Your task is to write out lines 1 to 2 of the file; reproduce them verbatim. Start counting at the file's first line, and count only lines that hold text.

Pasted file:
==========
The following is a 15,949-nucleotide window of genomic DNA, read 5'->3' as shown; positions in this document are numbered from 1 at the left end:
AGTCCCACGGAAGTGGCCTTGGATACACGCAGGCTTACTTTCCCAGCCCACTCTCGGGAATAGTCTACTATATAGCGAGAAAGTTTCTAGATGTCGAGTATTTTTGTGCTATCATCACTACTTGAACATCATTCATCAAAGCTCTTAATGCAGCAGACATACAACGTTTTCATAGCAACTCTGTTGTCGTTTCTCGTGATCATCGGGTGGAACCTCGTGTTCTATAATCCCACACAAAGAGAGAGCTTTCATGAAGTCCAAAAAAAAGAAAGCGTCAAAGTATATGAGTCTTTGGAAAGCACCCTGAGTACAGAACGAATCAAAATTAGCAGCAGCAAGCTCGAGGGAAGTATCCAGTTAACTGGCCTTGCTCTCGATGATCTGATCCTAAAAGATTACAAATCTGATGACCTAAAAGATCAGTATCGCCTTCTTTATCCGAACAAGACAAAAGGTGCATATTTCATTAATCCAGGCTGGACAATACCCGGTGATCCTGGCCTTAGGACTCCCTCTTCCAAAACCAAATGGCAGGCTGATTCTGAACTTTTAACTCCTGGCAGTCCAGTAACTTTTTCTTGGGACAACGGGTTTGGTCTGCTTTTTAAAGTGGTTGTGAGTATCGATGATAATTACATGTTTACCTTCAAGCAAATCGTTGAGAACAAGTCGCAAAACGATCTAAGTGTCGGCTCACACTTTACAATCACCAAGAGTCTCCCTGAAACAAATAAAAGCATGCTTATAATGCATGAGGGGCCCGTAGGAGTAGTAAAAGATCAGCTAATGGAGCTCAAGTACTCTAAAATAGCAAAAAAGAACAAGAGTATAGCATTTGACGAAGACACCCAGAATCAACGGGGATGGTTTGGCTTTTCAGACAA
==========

The following is a 15,949-nucleotide window of genomic DNA, read 5'->3' as shown; positions in this document are numbered from 1 at the left end:
AGTCCCACGGAAGTGGCCTTGGATACACGCAGGCTTACTTTCCCAGCCCACTCTCGGGAATAGTCTACTATATAGCGAGAAAGTTTCTAGATGTCGAGTATTTTTGTGCTATCATCACTACTTGAACATCATTCATCAAAGCTCTTAATGCAGCAGACATACAACGTTTTCATAGCAACTCTGTTGTCGTTTCTCGTGATCATCGGGTGGAACCTCGTGTTCTATAATCCCACACAAAGAGAGAGCTTTCATGAAGTCCAAAAAAAAGAAAGCGTCAAAGTATATGAGTCTTTGGAAAGCACCCTGAGTACAGAACGAATCAAAATTAGCAGCAGCAAGCTCGAGGGAAGTATCCAGTTAACTGGCCTTGCTCTCGATGATCTGATCCTAAAAGATTACAAATCTGATGACCTAAAAGATCAGTATCGCCTTCTTTATCCGAACAAGACAAAAGGTGCATATTTCATTAATCCAGGCTGGACAATACCCGGTGATCCTGGCCTTAGGACTCCCTCTTCCAAAACCAAATGGCAGGCTGATTCTGAACTTTTAACTCCTGGCAGTCCAGTAACTTTTTCTTGGGACAACGGGTTTGGTCTGCTTTTTAAAGTGGTTGTGAGTATCGATGATAATTACATGTTTACCTTCAAGCAAATCGTTGAGAACAAGTCGCAAAACGATCTAAGTGTCGGCTCACACTTTACAATCACCAAGAGTCTCCCTGAAACAAATAAAAGCATGCTTATAATGCATGAGGGGCCCGTAGGAGTAGTAAAAGATCAGCTAATGGAGCTCAAGTACTCTAAAATAGCAAAAAAGAACAAGAGTATAGCATTTGACGAAGACACCCAGAATCAACGGGGATGGTTTGGCTTTTCAGACAA